Nothing baffles the schemes of evil people so much as the calm composure of great souls.
Between these two unique and symmetrical events, something happens whose ambiguity has left the historians of medicine at a loss: blind repression in an absolutist regime, according to some; but according to others, the gradual discovery by science and philanthropy of madness in its positive truth. As a matter of fact, beneath these reversible meanings, a structure is forming which does not resolve the ambiguity but determines it. It is this structure which accounts for the transition from the medieval and humanist experience of madness to our own experience, which confines insanity within mental illness. In the Middle Ages and until the Renaissance, man's dispute with madness was a dramatic debate in which he confronted the secret powers of the world; the experience of madness was clouded by images of the Fall and the Will of God, of the Beast and the Metamorphosis, and of all the marvelous secrets of Knowledge. In our era, the experience of madness remains silent in the composure of a knowledge which, knowing too much about madness, forgets it. But from one of these experiences to the other, the shift has been made by a world without images, without positive character, in a kind of silent transparency which reveals— as mute institution, act without commentary, immediate knowledge—a great motionless structure; this structure is one of neither drama nor knowledge; it is the point where history is immobilized in the tragic category which both establishes and impugns it.
We are to take no counsel with flesh and blood; give ear to no vain cavils, vain sorrows and wishes; to know that we know nothing, that the worst and cruelest to our eyes is not what it seems, that we have to receive whatsoever befalls us as sent from God above, and say, It is good and wise,--God is great! Though He slay me, yet I trust in Him. Islam means, in its way, denial of self. This is yet the highest wisdom that heaven has revealed to our earth.
What good would politics be, if it didn’t give everyone the opportunity to make moral compromises.
To a Desolate Friend -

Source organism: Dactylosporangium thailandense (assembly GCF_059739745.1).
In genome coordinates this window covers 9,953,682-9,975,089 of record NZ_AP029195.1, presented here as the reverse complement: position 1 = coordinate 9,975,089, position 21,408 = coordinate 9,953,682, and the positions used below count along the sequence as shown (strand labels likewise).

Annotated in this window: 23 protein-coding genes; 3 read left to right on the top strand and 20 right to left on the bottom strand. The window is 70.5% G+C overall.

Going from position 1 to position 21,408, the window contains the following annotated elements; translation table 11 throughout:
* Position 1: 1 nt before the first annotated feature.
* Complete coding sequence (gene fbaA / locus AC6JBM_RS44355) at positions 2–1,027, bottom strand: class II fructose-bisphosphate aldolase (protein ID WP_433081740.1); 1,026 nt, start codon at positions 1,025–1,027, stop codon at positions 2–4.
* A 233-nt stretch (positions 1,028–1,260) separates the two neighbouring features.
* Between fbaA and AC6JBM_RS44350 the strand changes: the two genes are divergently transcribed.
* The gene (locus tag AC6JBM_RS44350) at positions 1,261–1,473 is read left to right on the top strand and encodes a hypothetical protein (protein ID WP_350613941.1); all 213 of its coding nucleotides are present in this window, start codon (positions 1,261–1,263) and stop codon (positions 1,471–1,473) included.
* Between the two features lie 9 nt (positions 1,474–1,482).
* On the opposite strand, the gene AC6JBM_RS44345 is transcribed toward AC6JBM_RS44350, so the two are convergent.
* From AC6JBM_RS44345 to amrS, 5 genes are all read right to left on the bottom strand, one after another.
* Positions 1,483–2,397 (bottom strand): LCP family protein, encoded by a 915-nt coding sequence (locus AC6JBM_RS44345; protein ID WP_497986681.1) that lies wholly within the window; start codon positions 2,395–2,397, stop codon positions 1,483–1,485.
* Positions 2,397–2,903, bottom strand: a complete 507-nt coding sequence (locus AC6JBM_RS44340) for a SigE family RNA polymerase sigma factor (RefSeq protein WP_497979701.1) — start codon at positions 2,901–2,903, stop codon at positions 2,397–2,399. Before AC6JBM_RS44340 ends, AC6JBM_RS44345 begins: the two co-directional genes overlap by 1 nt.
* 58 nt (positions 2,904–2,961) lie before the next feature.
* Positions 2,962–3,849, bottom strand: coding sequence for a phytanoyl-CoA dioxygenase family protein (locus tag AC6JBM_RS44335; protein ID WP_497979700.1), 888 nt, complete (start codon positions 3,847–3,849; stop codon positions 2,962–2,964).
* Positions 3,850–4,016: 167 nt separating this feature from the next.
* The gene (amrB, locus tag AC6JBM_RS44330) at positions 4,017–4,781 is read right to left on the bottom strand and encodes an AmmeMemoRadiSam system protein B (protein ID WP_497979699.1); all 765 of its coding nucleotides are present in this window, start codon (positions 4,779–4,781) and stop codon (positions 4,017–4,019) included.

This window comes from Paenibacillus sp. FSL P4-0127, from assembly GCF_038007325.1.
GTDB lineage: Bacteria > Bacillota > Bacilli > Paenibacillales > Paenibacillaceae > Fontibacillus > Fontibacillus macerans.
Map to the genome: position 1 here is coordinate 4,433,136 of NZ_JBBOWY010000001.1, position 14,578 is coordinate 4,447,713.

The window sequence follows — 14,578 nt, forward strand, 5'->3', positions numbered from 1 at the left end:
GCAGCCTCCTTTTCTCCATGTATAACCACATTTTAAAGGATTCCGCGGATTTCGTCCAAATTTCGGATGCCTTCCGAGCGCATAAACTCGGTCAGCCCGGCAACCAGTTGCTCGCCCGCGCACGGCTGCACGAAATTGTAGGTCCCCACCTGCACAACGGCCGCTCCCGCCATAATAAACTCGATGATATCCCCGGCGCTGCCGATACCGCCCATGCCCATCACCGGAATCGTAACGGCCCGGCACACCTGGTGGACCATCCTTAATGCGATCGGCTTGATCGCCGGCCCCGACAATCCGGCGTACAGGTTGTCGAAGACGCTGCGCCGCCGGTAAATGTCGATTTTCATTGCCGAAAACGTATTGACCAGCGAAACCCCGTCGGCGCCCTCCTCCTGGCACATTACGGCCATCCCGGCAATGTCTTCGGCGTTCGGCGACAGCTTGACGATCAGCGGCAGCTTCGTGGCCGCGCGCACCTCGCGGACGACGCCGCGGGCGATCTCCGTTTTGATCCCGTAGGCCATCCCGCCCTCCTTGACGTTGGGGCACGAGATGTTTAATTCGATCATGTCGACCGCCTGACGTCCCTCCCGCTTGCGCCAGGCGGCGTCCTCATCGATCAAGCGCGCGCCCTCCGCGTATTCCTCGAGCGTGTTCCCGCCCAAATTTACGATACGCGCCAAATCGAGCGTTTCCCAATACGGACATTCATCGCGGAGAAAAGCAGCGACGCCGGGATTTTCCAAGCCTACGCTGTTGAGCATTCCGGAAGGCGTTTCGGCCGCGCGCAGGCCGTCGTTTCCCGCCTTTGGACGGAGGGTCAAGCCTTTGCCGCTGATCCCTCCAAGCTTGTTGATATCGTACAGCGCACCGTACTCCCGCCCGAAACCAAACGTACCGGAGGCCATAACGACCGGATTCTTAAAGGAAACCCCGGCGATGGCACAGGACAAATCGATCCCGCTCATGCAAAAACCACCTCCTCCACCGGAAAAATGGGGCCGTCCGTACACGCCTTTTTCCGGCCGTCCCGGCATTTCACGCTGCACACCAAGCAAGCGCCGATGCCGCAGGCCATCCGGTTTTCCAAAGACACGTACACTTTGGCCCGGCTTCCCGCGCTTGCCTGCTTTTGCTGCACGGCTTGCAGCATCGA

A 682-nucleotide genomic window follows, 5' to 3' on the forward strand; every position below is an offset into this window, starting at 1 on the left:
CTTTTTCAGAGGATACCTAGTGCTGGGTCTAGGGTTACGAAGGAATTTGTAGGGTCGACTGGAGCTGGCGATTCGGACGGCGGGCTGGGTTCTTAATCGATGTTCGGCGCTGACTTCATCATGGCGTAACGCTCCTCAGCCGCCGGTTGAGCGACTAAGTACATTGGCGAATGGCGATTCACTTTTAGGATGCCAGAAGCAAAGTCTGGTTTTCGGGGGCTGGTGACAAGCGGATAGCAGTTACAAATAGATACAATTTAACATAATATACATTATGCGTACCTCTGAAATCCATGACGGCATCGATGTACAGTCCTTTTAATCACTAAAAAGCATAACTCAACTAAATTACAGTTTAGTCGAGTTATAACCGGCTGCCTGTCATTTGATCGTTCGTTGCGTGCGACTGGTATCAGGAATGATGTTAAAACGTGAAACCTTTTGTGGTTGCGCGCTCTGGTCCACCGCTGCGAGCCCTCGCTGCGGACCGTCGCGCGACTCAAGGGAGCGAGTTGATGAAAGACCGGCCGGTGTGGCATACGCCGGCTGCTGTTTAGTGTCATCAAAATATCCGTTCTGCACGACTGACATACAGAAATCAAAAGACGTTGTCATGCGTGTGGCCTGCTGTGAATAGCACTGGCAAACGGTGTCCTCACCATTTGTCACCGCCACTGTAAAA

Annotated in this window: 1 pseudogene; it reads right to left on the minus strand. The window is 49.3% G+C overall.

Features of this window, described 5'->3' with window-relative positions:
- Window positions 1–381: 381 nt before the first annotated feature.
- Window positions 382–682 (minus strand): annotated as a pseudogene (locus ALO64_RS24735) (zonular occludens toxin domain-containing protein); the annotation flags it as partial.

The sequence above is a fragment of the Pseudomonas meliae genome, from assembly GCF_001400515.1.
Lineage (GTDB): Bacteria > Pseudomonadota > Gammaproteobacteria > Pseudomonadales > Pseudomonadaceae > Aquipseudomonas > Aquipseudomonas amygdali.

O friend, like some cold wind to-day
Your message came, and chilled the light;
Your house so dark, and mine so bright,—
I could not weep, I could not pray!
My wife and I had kissed at morn,
My children’s lips were full of song;
O friend, it seemed such cruel wrong,
My life so full, and yours forlorn!
We slept last night clasped hand in hand,
Secure and calm—and never knew
How fared the lonely hours with you,
What time those dying lips you fanned.
We dreamed of love, and did not see
The shadow pass across our dream;
We heard the murmur of a stream,
Not death’s for it ran bright and free.
And in the dark her gentle soul
Passed out, but oh! we knew it not!
My babe slept fast within her cot,
While yours woke to the slow bell’s toll.
She paused a moment,—who can tell?—
Before our windows, but we lay
So deep in sleep she went away,
And only smiled a sad farewell!
It would be like her; well we know
How oft she waked while others slept—
She never woke us when she wept,
It would be like her thus to go!
Ah, friend! you let her stray too far
Within the shadow-haunted wood,
Where deep thoughts never understood
Breathe on us and like anguish are.
One day within that gloom there shone
A heavenly dawn, and with wide eyes
She saw God’s city crown the skies,
Since when she hasted to be gone.
Too much you yielded to her grace;
Renouncing self, she thus became
An angel with a human name,
And angels coveted her face.
Earth’s door you set so wide, alack
She saw God’s gardens, and she went
A moment forth to look; she meant
No wrong, but oh! she came not back!
Dear friend, what can I say or sing,
But this, that she is happy there?
We will not grudge those gardens fair
Where her light feet are wandering.
The child at play is ignorant
Of tedious hours; the years for you
To her are moments: and you too
Will join her ere she feels your want.
The path she wends we cannot track:
And yet some instinct makes us know
Hers is the joy, and ours the woe,—
We dare not wish her to come back!
Kay Arr, said the nursemaid, and Septimus heard her say Kay Arr close to his ear, deeply, softly, like a mellow organ, but with a roughness in her voice like a grasshopper's, which rasped his spine deliciously and sent running up into his brain waves of sound which, concussing, broke. A marvelous discovery indeed - that the human voice in certain atmospheric conditions (for one must be scientific, above all scientific) can quicken trees into life!